Friday, June 26, 2020

Junesploitation 2020 Day 26: Zombies!

Back from the dead and hungry for more!


  1. HELL OF THE LIVING DEAD (1980, TUBI, John Gutts: 6/3/2018)
    This might be Bruno Mattei's magnum opus, and his competent-at-best direction isn't even the main reason why. The strange alchemy of Claudio Borroni's editing incorporating stock footage from 1974's "Guinea Ama" documentary, the liberal use of Goblin music from other movies (specifically Romero's "Dawn of the Dead") to great effect, Claudio Fragasso's epic screenplay reduced to its bare essentials by the budget, the lack of a clear-cut central lead amongst the soldiers/reporters we follow (though Margie Newton's exposed painted breasts make a strong argument for Lia being No. 1), the typical mistreatment of women/people of color (even little children don't get spared), and some epic-for-the-time gory gags all add up one of the better Italian zombie/cannibal flicks of the early 80's. Any similarities with the current COVID-19 crisis are unintentional, unless you're Charles Band (see 1st reply below). 4 ZANTORO-LOSING-HIS-SHIT FREAKOUTS (out of 5)

    WHITE ZOMBIE (1932, A.Prime, Daniel Epler: 6/1/2015)
    Pre-code Bela Lugosi is creepily effective (the eyes have it!) as the witch doctor at a Haitian plantation where a love triangle between a young woman (Madge Bellamy) and two suitors, one of whom (Robert Frazer's Beaumont) gets more than he bargained for, is surrounded by black magic that keeps the undead working the sugar fields. Strong on atmosphere courtesy of classical music samples/sets from other Universal Monsters pictures of the era, "White Zombie" is a model of efficiency for its time: cheap, effective and doesn't outstay its welcome (69 fat-free minutes). 3.5 VULTURES SCREAMING LIKE WOMEN (out of 5)

    ZOMBIE HONEYMOON (2004, Showtime on Hulu, Brent Petersen: 6/2/2018)
    Despite its distracting early aughts' shot-in-HD digital photography, this New Jersey-set, low-budget indie pic (executive produced by Larry Fessenden) nails its tone of mumblecore romance gradually shifting into melancholic cannibalistic angst. Writer/director David Gebroe plays loose with the zombie tropes, but his two main leads (Tracy Coogan and Graham Sibley) sell their love for one another well enough to make their eventual descent into blood-soaked existential drama hard to watch. YMMV. 3.5 ONE-WAY TICKETS TO PORTUGAL (out of 5)

    ZOMBIE ASS: TOILET OF THE DEAD (2011, CON-TV, Chaybee: 6/16/2014)
    Chaybee's suggestions have yet to steer me wrong, but even I raised an eyebrow that he thought enough to write about this. We all remember our first 'hentai' anime, and whether our immediate reaction was 'more, please!' or 'nope, never going there again!' "Zombie Ass'" opening titles are the final warning to turn back or accept you're watching the ultimate juvenile expressions of olfactophilia and coprophilia (look 'em up!) crossed with standard-issued living dead survival rules. I dug Sakura-lookalike Megumi (Arisa Nakamura) wielding farm implements and a shotgun. And the sad girl that becomes a knife-wielding final boss being flown by a CGI model-turned-flying-insect monster was... interesting. A live action naughty cartoon with moments/scenes you'll be glad to have seen once... and many more you'll want to forget ASAP. An acquired taste, indeed. 2.5 'TUBULAR BELLS'-LIKE J-POP BACKGROUND TUNES (out of 5)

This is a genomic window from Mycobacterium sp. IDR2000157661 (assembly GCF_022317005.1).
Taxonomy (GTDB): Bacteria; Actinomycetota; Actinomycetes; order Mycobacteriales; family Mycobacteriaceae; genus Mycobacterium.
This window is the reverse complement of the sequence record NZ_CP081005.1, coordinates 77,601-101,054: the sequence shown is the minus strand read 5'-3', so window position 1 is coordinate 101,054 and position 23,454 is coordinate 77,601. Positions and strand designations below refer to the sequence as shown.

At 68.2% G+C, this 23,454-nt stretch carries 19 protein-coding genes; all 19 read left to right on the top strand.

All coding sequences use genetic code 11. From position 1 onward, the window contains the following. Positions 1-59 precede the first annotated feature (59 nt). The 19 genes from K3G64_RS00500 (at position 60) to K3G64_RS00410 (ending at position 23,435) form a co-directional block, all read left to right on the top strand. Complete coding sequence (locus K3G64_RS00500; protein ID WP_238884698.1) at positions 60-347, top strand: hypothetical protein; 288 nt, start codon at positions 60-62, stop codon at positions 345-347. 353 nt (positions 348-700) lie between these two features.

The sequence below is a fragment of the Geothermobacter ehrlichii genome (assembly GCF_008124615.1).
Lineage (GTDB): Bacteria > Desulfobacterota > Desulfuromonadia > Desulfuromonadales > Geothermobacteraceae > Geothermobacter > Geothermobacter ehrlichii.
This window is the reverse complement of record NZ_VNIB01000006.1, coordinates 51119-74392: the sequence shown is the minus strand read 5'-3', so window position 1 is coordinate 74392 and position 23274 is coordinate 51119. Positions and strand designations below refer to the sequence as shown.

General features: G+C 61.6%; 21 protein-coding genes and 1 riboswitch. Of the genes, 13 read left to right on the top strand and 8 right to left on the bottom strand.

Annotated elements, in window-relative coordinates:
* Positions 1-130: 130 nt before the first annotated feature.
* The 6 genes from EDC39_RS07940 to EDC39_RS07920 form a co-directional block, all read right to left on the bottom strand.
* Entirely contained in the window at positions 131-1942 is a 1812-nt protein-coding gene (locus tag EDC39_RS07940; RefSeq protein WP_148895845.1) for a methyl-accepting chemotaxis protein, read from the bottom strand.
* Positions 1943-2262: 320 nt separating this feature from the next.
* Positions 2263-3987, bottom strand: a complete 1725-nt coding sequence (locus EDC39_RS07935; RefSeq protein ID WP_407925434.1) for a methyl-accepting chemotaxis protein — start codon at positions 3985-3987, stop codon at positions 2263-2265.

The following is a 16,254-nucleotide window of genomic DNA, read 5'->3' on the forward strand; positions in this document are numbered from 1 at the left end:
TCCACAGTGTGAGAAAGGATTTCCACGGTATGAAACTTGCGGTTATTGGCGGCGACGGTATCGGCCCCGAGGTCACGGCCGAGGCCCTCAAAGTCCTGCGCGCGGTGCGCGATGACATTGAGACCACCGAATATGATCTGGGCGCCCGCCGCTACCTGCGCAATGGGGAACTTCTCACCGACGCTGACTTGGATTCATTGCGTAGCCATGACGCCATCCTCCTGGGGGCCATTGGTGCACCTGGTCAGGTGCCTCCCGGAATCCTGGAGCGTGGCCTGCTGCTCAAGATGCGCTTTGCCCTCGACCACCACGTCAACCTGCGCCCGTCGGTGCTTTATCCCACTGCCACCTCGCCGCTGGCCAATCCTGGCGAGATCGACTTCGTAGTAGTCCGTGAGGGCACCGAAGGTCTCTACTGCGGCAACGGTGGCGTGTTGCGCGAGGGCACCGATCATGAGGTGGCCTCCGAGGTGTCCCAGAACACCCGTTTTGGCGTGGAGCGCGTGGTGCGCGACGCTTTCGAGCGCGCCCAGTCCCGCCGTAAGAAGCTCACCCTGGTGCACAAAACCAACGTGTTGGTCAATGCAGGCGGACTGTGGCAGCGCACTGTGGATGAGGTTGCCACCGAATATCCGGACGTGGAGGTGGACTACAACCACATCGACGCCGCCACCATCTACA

1. In case you didn't know (and I'm surprised nobody has reviewed this yet for Junesploitation!), Charles Band produced/directed a quickie 61 min. movie based on and about the current COVID-19 pandemic. Corona Zombie (available exclusively for Full Moon subscribers) is basically re-dubbed portions of two older zombie movies remixed with a few minutes of new footage. And one of the zombie flicks that Band used for his new COVID-19 zombie flick is... yep, Mattei's "Hell of the Living Dead." Since Bruno's film itself liberally borrowed music/scenes from other movies it's fair play for another exploitation maven to do the same to his work.

      This Cinema Snob review of "Corona Zombies" is all you need to see to get an idea of the hack job Charles did, even by his low standards. And apparently there's already a sequel to "Corona Virus" uat Full Moon that deals with Tiger King (!), with a third entry in this new franchise on its way. Yep, Charles Band and Roger Corman are the last men standing from the golden era of exploitation filmmakers. :-I

  2. Little Monsters (2019, Abe Forsythe)

    Surprisingly, you get a new appreciation for Taylor Swift after this movie. Little Mosters' is a typical Zombie that has more heart than usual and Lupita Nynog'o playing the greatest ukulele weilding kindergarten teacher in the world. The kids are adorable and not annoying. It's just a fun sweet a little gory zombie movie.

    Scooby Do! Return to Zombie Island (2019,Ethan Spaulding and Cecilia Aranovich)

    It's Adorable. It was just nice to hang out with the Mystery Team.
    And they go on holiday to a mysterious island. And even though it's a G rating, I kept on waiting for a Fulci reference of Zombies crawl out of the ground. But I particular enjoyed Fred's werid sweet realationship with the Mystery Van. I liked where this movie goes and how it moves. It may have commented on itself one or two many times, in the end I had a lot of fun with it.

  3. Hell of the Living Dead (1980, dir. Bruno Mattei)

    lol I don't know man. It's Bruno Mattei. Trashy and tedious. It is what it is.

  4. My Boyfriend’s Back (1993)